India’s Highest Court to Rule on Controversial Abrogation of Article 370 on 11 Nov

India's Highest Court to Rule on Controversial Abrogation of Article 370 on 11 Nov

The Supreme Court will deliver on Monday its verdict on petitions challenging the nullification of Article 370 and bifurcation of Jammu and Kashmir into two Union Territories — J&K and Ladakh.

A five-judge Constitution Bench of CJI DY Chandrachud, Justice SK Kaul, Justice Sanjiv Khanna, Justice BR Gavai and Justice Surya Kant had reserved the verdict on September 5 after hearing marathon arguments from the petitioners and the Centre for 16 days.

The top court would decide if the changes made on August 5 and August 6, 2019, which ended the special status of the erstwhile state of Jammu and Kashmir, were constitutionally valid or not.

At the close of arguments, the Bench said if any party to the case wanted to file a brief written submission/note, they could do it.

On behalf of the petitioners, senior advocates Kapil Sibal, Gopal Subramanium, Rajeev Dhavan, Zaffar Shah, Dushyant Dave, Gopal Sankaranarayan and others had assailed the constitutional changes made in August 2019.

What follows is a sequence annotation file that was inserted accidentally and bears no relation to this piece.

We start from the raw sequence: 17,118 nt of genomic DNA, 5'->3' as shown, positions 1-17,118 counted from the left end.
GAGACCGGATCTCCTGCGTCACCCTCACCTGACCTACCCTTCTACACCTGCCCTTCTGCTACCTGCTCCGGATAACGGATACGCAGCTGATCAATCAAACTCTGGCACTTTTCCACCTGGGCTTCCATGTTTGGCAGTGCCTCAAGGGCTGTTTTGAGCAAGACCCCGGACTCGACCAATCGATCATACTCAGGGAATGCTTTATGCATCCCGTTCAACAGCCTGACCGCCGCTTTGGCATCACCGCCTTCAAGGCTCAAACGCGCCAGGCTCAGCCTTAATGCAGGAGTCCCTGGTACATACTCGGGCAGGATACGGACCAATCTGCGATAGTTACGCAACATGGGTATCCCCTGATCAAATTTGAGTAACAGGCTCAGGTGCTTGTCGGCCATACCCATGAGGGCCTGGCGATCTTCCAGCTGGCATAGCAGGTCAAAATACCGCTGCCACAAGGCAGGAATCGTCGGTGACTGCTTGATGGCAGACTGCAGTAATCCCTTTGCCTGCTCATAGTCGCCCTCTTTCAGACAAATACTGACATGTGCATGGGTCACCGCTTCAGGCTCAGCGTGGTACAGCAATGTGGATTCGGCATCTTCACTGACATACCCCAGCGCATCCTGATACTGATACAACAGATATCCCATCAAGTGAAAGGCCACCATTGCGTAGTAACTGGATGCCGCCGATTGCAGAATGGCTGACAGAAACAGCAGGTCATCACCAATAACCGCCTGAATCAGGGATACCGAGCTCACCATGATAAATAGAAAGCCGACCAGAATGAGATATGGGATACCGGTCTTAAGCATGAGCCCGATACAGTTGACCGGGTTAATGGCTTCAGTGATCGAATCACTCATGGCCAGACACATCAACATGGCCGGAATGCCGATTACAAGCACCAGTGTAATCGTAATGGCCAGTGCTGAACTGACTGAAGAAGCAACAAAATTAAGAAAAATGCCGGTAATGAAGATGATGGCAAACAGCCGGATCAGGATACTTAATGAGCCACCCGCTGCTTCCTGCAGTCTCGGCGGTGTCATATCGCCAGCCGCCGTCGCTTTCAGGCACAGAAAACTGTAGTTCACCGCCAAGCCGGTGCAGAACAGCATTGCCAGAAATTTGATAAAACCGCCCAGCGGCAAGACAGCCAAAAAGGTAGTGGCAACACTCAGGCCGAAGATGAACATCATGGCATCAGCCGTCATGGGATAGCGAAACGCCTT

The petitioners challenged the abrogation of Article 370 mainly on the ground that it was a political decision which lacked constitutional backing as the procedure provided for in the Constitution, particularly the requirement of recommendation of J&K Constituent Assembly for abrogation of the provision, was not followed. As the J&K Constituent Assembly ceased to exist in 1957, Article 370 became permanent, Sibal had argued.

On behalf of the Centre and some intervenors, Attorney General R Venkataramani, Solicitor General Tushar Mehta, senior advocates Harish Salve, Rakesh Dwivedi, V Giri and others had defended the abrogation of Article 370, terming it a historic move that demolished the barriers in constitutional and emotional integration of Jammu and Kashmir with the rest of India.

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